Meaningful commitment or empty ambition: When is it right to withdraw a shareholder proposal?

Three filers share their insights from this year

Companies dislike shareholder resolutions.

“We hear from most companies that they would prefer just to discuss these issues with us without proposals”, says Danielle Fugere, President of US non-profit, As You Sow.

The prospect of an embarrassing public vote can sometimes be enough to nudge them into more meaningful engagement, in a bid to get proposals withdrawn. Still, it is unlikely that they will concede to a resolution’s demands in full just to avoid such an outcome being decided at the AGM – particularly when most votes are non-binding or have prohibitively high thresholds. 

So when a company does make a commitment ahead of a vote, how do shareholders decide whether to withdraw a proposal or not? How do they separate a meaningful commitment from empty promises?

“There’s no science to it”, says Susan Makos, Vice President of Social Responsibility at Mercy Investment Services, the US faith-based investor that recently withdrew a proposal at Blackrock on its poor ESG proxy voting record.“It’s a judgement call.”

Makos explains that Mercy’s decision to withdraw the resolution was prompted by the headline-grabbing open letters that Larry Fink – BlackRock’s Chair and CEO – sent to clients and companies in January, pledging big things on sustainability.  

Mercy has led engagement with Blackrock on the issue of its voting for several years, but she says that its most recent commitments were more “concrete” than previous statements.

A key consideration before withdrawing a proposal, she adds, is whether the company responds adequately to the “asks” it contains. Blackrock’s new commitment to vote against the management of firms that are not making sufficient progress on climate change, was an important one in convincing Mercy it should give the investment titan an “opportunity to put their words into action” this proxy season. 

Steps in the right direction – progress – is something As You Sow’s Fugere stresses is key when deciding whether to withdraw a resolution. 

This year, the foundation withdrew proposals at Wells Fargo, Morgan Stanley, Goldman Sachs and Bank of America on how they planned to reduce their emissions in line with the Paris Agreement.

A fifth proposal, however, still stands at JP Morgan Chase having survived the US Securities and Exchange Commission’s (SEC) ‘no action’ process — no mean feat in the current climate at the regulator.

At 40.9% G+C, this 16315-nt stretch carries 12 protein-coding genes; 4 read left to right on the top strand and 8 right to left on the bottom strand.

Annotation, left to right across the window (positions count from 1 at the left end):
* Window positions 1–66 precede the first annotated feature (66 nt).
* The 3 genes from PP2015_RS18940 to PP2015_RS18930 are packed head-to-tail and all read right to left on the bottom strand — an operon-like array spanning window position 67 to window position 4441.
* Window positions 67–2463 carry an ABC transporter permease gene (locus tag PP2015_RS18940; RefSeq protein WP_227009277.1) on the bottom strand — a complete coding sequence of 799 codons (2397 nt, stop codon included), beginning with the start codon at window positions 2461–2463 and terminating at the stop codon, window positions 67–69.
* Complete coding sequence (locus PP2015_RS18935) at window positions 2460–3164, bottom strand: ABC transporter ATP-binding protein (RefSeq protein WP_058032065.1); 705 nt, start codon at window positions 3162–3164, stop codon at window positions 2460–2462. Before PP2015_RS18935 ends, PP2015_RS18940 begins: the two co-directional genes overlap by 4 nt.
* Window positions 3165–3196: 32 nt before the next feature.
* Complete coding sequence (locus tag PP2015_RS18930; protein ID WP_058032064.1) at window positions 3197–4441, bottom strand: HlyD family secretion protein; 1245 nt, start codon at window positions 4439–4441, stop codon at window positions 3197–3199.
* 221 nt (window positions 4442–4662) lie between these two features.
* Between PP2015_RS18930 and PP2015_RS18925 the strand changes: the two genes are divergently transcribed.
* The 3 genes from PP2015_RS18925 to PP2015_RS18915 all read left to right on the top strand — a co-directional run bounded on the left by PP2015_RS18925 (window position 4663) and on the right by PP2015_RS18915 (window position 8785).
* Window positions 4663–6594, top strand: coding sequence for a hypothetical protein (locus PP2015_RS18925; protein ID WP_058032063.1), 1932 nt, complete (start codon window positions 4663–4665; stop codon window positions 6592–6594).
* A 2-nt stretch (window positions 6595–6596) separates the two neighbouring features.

The difference between JP Morgan and the other four banks? Fugere tells RI that the latter group “made a commitment to testing and measuring the footprint of their finance emissions” – something JP Morgan was not prepared to do. 

She thinks it hoped its recent sustainability pledges — including ending Arctic oil & gas financing — would be sufficient to trigger a withdrawal, but explains that, in reality, those commitments related to such a small percentage of JP Morgan’s loan book that it “didn’t move the dial enough in terms of where we think it needs to be”.

“None of the four banks actually said ‘We're going to set a goal of Paris alignment’ or ‘We're going to set a specific target’”, Fugere concedes, but they did acknowledge that footprinting was a step in that direction, marking “significant progress from where they had been last year”.  

Assessing whether a company is truly moving in the right direction or not is not an easy thing to do and Fugere was “disappointed” to see that Goldman Sachs, Morgan Stanley and Bank of America had all increased their fossil fuel investing in 2019, according to the latest figures from the Rainforest Alliance Network. 

“We did not anticipate that backsliding, certainly not from our discussions with them”, she tells RI. 

On top of the risk of unpleasant surprises, withdrawing a proposal usually involves making compromises.

Brynn O’Brien, Executive Director at the Australian Centre for Corporate Responsibility (ACCR) tells RI that, despite withdrawing its climate lobbying proposal at Rio Tintolast month, it still isn’t totally happy with the Anglo-Australian miner’s position on the topic.

The resolution was withdrawn after Rio Tinto agreed to make what O’Brien calls a “significant public objection” to the controversial use of ‘discounts’ in Australia’s Nationally Determined Contributions, the emissions reductions targets at the core of the Paris Agreement. 

But O’Brien says the ACCR is “disappointed” that Rio Tinto didn’t exit any trade associations involved in obstructive climate lobbying as a result of its latest review — particularly the Queensland Resources Council, whose activities, she says, “are totally incompatible with the Paris Agreement”. 

She notes, though, that these are “long-term engagements”, so the dialogue will continue – a sentiment echoed by Fugere, who says the four banks to dodge a proposal this year are “very clear that we will come back to them next year and say: ‘Okay, let's talk about that Paris alignment target, now you've now had the opportunity to figure out how to measure it’”.